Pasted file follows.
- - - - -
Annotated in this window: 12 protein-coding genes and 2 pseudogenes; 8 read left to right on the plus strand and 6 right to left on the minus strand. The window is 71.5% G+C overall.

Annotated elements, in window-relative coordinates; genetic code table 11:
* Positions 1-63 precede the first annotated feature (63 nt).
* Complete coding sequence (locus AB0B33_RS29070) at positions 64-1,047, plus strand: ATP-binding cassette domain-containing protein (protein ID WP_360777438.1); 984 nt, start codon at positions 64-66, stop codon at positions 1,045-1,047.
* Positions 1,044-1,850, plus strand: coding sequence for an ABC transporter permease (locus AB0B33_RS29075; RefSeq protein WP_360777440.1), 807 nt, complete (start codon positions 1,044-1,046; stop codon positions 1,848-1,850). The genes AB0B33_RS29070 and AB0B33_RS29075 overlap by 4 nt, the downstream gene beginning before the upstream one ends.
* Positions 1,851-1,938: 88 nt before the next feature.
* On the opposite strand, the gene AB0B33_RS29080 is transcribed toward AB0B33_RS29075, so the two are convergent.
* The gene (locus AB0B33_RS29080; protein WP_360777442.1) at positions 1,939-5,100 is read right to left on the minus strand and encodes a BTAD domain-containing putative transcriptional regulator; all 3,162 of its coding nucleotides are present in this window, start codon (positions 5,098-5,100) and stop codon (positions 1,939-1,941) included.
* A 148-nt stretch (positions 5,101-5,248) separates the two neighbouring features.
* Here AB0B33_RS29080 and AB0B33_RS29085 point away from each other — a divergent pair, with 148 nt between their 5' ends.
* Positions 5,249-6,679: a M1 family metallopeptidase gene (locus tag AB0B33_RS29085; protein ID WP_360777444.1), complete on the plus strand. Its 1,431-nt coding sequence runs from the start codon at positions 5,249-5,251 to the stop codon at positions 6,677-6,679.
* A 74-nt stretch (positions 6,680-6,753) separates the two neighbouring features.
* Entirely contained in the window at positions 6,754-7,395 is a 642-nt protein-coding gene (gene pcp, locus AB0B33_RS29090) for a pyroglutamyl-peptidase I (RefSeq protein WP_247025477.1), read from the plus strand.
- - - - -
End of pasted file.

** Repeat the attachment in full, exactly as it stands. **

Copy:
Annotated in this window: 12 protein-coding genes and 2 pseudogenes; 8 read left to right on the plus strand and 6 right to left on the minus strand. The window is 71.5% G+C overall.

Annotated elements, in window-relative coordinates; genetic code table 11:
* Positions 1-63 precede the first annotated feature (63 nt).
* Complete coding sequence (locus AB0B33_RS29070) at positions 64-1,047, plus strand: ATP-binding cassette domain-containing protein (protein ID WP_360777438.1); 984 nt, start codon at positions 64-66, stop codon at positions 1,045-1,047.
* Positions 1,044-1,850, plus strand: coding sequence for an ABC transporter permease (locus AB0B33_RS29075; RefSeq protein WP_360777440.1), 807 nt, complete (start codon positions 1,044-1,046; stop codon positions 1,848-1,850). The genes AB0B33_RS29070 and AB0B33_RS29075 overlap by 4 nt, the downstream gene beginning before the upstream one ends.
* Positions 1,851-1,938: 88 nt before the next feature.
* On the opposite strand, the gene AB0B33_RS29080 is transcribed toward AB0B33_RS29075, so the two are convergent.
* The gene (locus AB0B33_RS29080; protein WP_360777442.1) at positions 1,939-5,100 is read right to left on the minus strand and encodes a BTAD domain-containing putative transcriptional regulator; all 3,162 of its coding nucleotides are present in this window, start codon (positions 5,098-5,100) and stop codon (positions 1,939-1,941) included.
* A 148-nt stretch (positions 5,101-5,248) separates the two neighbouring features.
* Here AB0B33_RS29080 and AB0B33_RS29085 point away from each other — a divergent pair, with 148 nt between their 5' ends.
* Positions 5,249-6,679: a M1 family metallopeptidase gene (locus tag AB0B33_RS29085; protein ID WP_360777444.1), complete on the plus strand. Its 1,431-nt coding sequence runs from the start codon at positions 5,249-5,251 to the stop codon at positions 6,677-6,679.
* A 74-nt stretch (positions 6,680-6,753) separates the two neighbouring features.
* Entirely contained in the window at positions 6,754-7,395 is a 642-nt protein-coding gene (gene pcp, locus AB0B33_RS29090) for a pyroglutamyl-peptidase I (RefSeq protein WP_247025477.1), read from the plus strand.